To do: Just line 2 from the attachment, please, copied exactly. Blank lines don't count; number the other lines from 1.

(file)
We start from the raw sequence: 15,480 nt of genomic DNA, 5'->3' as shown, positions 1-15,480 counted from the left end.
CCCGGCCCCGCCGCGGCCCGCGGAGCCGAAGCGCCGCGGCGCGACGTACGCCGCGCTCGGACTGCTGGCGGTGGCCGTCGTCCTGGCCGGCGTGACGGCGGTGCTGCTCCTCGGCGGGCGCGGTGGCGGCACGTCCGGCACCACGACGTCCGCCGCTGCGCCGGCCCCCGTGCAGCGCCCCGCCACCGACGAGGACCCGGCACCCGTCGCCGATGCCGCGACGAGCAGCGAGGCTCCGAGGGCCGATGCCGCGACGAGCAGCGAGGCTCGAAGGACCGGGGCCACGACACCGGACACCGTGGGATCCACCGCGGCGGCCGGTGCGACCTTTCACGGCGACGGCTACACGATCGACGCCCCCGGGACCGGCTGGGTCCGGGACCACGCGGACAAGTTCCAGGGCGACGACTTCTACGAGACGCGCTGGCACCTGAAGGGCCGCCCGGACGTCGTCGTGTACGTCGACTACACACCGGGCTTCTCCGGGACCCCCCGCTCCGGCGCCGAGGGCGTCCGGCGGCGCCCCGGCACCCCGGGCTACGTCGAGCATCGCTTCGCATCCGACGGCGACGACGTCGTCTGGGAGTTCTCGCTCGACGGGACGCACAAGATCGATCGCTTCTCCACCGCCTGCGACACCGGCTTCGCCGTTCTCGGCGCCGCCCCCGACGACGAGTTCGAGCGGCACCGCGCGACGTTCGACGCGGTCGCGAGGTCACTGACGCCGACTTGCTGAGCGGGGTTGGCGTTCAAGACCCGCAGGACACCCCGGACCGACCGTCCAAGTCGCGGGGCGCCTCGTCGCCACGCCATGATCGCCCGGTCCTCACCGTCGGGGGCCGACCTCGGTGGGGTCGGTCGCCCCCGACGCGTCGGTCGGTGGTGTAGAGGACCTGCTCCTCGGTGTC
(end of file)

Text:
CCCGGCCCCGCCGCGGCCCGCGGAGCCGAAGCGCCGCGGCGCGACGTACGCCGCGCTCGGACTGCTGGCGGTGGCCGTCGTCCTGGCCGGCGTGACGGCGGTGCTGCTCCTCGGCGGGCGCGGTGGCGGCACGTCCGGCACCACGACGTCCGCCGCTGCGCCGGCCCCCGTGCAGCGCCCCGCCACCGACGAGGACCCGGCACCCGTCGCCGATGCCGCGACGAGCAGCGAGGCTCCGAGGGCCGATGCCGCGACGAGCAGCGAGGCTCGAAGGACCGGGGCCACGACACCGGACACCGTGGGATCCACCGCGGCGGCCGGTGCGACCTTTCACGGCGACGGCTACACGATCGACGCCCCCGGGACCGGCTGGGTCCGGGACCACGCGGACAAGTTCCAGGGCGACGACTTCTACGAGACGCGCTGGCACCTGAAGGGCCGCCCGGACGTCGTCGTGTACGTCGACTACACACCGGGCTTCTCCGGGACCCCCCGCTCCGGCGCCGAGGGCGTCCGGCGGCGCCCCGGCACCCCGGGCTACGTCGAGCATCGCTTCGCATCCGACGGCGACGACGTCGTCTGGGAGTTCTCGCTCGACGGGACGCACAAGATCGATCGCTTCTCCACCGCCTGCGACACCGGCTTCGCCGTTCTCGGCGCCGCCCCCGACGACGAGTTCGAGCGGCACCGCGCGACGTTCGACGCGGTCGCGAGGTCACTGACGCCGACTTGCTGAGCGGGGTTGGCGTTCAAGACCCGCAGGACACCCCGGACCGACCGTCCAAGTCGCGGGGCGCCTCGTCGCCACGCCATGATCGCCCGGTCCTCACCGTCGGGGGCCGACCTCGGTGGGGTCGGTCGCCCCCGACGCGTCGGTCGGTGGTGTAGAGGACCTGCTCCTCGGTGTC